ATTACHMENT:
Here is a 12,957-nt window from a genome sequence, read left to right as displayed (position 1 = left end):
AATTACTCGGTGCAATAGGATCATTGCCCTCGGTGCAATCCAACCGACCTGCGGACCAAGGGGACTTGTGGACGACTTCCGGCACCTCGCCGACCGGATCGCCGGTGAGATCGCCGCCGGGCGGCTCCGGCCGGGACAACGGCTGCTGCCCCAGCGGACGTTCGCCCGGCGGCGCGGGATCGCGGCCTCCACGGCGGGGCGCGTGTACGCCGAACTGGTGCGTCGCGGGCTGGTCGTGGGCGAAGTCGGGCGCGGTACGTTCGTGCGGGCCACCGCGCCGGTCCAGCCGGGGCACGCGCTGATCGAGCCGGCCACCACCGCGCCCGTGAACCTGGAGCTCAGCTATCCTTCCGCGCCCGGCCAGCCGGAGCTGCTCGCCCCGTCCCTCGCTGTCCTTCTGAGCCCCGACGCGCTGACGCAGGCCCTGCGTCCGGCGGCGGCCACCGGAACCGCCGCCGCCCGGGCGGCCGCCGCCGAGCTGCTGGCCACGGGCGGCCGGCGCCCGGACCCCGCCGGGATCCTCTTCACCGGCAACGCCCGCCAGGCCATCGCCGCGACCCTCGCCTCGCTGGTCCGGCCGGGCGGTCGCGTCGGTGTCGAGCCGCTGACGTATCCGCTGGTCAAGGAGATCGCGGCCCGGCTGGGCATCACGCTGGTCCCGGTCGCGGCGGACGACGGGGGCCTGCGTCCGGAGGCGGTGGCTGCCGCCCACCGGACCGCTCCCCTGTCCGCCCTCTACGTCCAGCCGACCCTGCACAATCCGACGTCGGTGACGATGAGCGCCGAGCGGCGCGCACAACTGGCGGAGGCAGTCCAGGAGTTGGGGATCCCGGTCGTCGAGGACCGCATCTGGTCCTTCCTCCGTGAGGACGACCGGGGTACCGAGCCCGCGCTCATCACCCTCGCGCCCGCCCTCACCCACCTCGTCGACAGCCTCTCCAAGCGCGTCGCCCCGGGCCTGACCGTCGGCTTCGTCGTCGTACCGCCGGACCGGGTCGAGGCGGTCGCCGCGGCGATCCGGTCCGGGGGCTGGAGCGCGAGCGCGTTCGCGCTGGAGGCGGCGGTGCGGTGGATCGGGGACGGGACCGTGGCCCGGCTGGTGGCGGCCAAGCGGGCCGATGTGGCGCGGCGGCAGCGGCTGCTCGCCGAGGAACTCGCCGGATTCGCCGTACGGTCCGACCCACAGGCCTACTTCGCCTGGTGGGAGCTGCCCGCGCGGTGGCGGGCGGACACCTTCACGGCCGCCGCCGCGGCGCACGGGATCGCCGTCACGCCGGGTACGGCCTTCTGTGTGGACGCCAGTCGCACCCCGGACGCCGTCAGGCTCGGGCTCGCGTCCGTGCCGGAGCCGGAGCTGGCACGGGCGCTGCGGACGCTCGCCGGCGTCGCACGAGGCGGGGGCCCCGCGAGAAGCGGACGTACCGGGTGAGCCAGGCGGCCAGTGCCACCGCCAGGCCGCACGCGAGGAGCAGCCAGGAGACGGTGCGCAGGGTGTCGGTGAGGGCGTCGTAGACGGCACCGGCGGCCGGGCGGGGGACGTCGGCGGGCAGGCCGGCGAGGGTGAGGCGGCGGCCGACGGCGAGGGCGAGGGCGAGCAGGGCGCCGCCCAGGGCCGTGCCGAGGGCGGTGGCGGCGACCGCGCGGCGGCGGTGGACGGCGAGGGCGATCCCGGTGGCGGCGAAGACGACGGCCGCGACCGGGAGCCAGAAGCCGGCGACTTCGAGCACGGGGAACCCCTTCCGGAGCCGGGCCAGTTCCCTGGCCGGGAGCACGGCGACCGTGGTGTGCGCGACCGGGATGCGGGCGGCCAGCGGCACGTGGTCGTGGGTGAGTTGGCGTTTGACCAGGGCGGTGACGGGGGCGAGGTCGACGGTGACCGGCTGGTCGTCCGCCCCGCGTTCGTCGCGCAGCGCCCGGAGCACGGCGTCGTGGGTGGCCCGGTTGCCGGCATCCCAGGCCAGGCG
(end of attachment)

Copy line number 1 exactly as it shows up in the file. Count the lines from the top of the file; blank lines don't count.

Here is a 12,957-nt window from a genome sequence, read left to right as displayed (position 1 = left end):